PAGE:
It might be heresy to sug­gest that solemn coda of Schindler’s List seems un­nec­es­sary.

These quib­bles are mat­ters of taste, but I some­times wish that Spiel­berg wasn’t so blunt and earnest, that he didn’t have a need to make sure the slow­est child in his class grasps the ma­te­rial be­fore mov­ing on. What would be a won­der­ful virtue in a civics teacher is a drag in a film­maker.

On the other hand, I know there are peo­ple who know noth­ing of the Holo­caust who might stand to be ed­u­cated by Spiel­berg’s work. He has made a cou­ple of movies that ought to be shown in ev­ery high school his­tory class, though I might edit Sav­ing Pri­vate Ryan down to that first half hour, the hor­rific real-time se­quence on Omaha Beach. His crafts­man­ship is im­pec­ca­ble. I agree with a friend who says that Spiel­berg ought to be given an Acad­emy Award ev­ery 10 years or so sim­ply be­cause he does so much for the movie in­dus­try.

But 25 years on, I don’t know that Schindler’s List is any­thing more than well­made. I wish it were what Spiel­berg wanted it to be, the sort of tran­scen­dent art that makes us bet­ter peo­ple. But I’m not sure most peo­ple don’t take it as a kind of hor­ror movie.

For some, de­pict­ing the Holo­caust is like ut­ter­ing the name of God, an act of blas­phemy. Claude Lanz­mann, the French di­rec­tor who made nearly nine-hour Shoah, the 1985 film com­prised of in­ter­views with sur­vivors of the Holo­caust and their Nazi op­pres­sors, has of­ten said he con­sid­ers any fic­tional re-cre­ation of the Holo­caust ob­scene and “tan­ta­mount to fab­ri­cat­ing archives.” I don’t hold with that sen­ti­ment; I wouldn’t for­bid any artist from work­ing with what­ever ma­te­rial he might find, in what­ever medium he might deem ap­pro­pri­ate.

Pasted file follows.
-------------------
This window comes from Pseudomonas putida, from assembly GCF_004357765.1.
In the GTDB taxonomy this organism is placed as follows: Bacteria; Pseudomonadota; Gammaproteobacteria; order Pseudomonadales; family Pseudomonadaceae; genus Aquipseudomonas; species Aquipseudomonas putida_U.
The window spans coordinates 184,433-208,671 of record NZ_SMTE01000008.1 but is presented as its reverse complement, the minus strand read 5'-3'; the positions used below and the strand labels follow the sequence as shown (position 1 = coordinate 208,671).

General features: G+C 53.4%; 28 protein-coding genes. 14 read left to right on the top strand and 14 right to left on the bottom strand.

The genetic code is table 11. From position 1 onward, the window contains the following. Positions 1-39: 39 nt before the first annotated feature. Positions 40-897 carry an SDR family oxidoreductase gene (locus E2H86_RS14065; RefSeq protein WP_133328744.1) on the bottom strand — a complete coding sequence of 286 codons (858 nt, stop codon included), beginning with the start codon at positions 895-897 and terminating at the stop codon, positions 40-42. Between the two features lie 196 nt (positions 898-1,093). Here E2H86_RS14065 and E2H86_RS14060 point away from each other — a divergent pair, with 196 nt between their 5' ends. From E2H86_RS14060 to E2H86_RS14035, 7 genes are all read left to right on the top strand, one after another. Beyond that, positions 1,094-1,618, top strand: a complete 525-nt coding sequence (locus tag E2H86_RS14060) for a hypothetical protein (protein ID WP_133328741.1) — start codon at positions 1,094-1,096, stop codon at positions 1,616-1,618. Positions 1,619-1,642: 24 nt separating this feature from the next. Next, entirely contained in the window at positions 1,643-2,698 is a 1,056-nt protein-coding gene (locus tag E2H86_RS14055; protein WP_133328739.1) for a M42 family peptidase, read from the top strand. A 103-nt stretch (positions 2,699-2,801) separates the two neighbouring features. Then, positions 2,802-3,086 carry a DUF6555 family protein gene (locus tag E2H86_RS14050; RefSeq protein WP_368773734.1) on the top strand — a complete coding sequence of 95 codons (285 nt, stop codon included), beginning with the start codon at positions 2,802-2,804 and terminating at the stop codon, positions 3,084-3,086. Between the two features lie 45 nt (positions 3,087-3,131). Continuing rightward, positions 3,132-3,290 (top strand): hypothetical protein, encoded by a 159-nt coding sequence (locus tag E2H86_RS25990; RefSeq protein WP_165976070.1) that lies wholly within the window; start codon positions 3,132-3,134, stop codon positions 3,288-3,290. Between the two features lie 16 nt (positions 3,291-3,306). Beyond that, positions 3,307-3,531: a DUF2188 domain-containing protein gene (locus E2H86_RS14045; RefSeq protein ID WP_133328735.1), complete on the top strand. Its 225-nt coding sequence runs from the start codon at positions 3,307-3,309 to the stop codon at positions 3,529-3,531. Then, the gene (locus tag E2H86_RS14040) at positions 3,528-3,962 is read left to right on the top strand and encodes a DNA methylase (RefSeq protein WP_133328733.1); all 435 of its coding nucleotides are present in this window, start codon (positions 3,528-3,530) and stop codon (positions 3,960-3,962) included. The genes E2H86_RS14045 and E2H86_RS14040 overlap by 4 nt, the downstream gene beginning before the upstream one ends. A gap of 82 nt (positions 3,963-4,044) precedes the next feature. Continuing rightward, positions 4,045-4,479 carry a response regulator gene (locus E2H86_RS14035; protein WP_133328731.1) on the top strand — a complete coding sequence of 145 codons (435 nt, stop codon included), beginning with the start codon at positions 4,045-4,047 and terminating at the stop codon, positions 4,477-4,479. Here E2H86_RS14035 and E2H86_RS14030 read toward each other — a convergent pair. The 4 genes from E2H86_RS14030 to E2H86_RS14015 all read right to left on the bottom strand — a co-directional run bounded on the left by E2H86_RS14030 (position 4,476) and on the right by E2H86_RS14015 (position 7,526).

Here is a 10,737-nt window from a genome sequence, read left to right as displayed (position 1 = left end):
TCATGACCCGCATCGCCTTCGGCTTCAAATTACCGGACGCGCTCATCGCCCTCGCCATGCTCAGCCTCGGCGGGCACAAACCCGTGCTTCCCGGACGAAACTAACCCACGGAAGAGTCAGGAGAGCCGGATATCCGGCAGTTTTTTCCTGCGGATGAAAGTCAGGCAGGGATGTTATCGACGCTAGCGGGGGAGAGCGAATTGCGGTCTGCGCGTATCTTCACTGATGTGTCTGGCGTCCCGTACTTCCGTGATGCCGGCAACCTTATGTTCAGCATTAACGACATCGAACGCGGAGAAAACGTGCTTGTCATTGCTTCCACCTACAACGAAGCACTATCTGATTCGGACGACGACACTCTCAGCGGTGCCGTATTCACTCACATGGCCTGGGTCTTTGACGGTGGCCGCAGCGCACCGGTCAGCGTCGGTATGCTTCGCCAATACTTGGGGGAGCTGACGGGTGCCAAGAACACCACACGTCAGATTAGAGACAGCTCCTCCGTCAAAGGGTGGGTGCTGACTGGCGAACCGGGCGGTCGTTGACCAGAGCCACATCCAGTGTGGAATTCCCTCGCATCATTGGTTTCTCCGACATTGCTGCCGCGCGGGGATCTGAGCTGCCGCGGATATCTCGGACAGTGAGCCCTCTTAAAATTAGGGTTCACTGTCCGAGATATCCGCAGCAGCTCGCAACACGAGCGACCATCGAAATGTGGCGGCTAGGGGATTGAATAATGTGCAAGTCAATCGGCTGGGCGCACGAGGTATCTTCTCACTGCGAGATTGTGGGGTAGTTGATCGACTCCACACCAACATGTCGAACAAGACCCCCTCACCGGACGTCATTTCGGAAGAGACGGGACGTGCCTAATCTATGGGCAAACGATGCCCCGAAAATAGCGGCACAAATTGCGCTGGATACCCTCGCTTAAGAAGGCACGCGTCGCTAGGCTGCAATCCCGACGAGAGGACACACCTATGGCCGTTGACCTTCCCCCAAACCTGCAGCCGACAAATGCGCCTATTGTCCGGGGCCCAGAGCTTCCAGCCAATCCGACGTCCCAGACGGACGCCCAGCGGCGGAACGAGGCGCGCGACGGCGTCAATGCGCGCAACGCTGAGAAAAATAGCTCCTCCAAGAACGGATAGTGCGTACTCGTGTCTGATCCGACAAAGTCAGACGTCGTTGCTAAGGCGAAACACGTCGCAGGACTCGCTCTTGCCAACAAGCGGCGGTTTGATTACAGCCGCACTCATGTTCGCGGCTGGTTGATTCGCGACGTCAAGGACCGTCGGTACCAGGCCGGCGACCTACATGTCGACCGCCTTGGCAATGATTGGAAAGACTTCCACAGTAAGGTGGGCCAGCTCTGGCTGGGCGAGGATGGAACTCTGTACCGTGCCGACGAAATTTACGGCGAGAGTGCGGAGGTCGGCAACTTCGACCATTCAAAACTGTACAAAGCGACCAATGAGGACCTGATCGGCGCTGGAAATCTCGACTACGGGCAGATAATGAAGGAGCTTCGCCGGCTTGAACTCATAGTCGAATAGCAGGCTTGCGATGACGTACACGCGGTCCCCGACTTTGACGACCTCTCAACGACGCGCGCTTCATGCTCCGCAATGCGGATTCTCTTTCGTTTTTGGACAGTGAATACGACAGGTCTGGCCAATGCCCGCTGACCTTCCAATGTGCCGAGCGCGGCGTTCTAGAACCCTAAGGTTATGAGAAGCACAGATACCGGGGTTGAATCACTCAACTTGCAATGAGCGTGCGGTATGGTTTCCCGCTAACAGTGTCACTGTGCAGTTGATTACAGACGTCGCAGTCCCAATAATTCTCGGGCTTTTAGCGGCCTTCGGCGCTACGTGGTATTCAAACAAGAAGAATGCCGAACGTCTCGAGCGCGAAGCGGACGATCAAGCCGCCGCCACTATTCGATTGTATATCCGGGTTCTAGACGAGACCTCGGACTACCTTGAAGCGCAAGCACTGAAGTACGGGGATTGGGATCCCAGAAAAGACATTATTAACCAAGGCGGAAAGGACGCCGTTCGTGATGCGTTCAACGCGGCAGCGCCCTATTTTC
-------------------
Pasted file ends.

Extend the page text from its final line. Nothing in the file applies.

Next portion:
Writ­ers like Bruno Schulz and Primo Levi dealt with the Holo­caust as black com­edy, but there is a moral dif­fer­ence be­tween a book writ­ten by a sur­vivor and a movie made for pop­u­lar con­sump­tion by a well-in­ten­tioned Hol­ly­wood mil­lion­aire.

While Schindler’s List is per­haps the best that we can do given the com­mer­cial re­al­i­ties that at­tend the mak­ing of a Hol­ly­wood movie, it’s un­clear if good in­ten­tions and great skill are enough to de­feat some of the problems in­her­ent in try­ing to make such movies. It is a tricky busi­ness to cre­ate an en­ter­tain­ment about the slaugh­ter of in­no­cents — to light it right, to give the mur­derer a hu­man face. Spiel­berg is re­spect­ful, he un­der­stands the line he is walk­ing.

Still, it is just a movie, and we all know that in a blackand-white film, cho­co­late syrup can be read as blood. [email protected]­line.com

www.blood­dirtan­gels.com

Three-year-old Oli­wia Dabrowska plays the iconic “girl in the red coat” in Steven Spiel­berg’s Os­car-win­ning Schindler’s List. Dabrowska promised Spiel­berg she’d wait un­til she was 18 to see the film but she broke that prom­ise and saw it when she was 11. While she’s now proud of her role in the film she says see­ing it at such a young age scarred her for years.

In Steven Spiel­berg’s Schindler’s List, Ralph Fi­ennes plays SS of­fi­cer Amon Goeth who — ac­cord­ing to tes­ti­mony of sev­eral wit­nesses as recorded in his 1946 in­dict­ment for war crimes — per­son­ally mur­dered be­tween 30 and 90 women and chil­dren dur­ing the liq­ui­da­tion of the War­saw ghetto.

Liam Nee­son as the enig­matic fac­tory owner Oskar Schindler.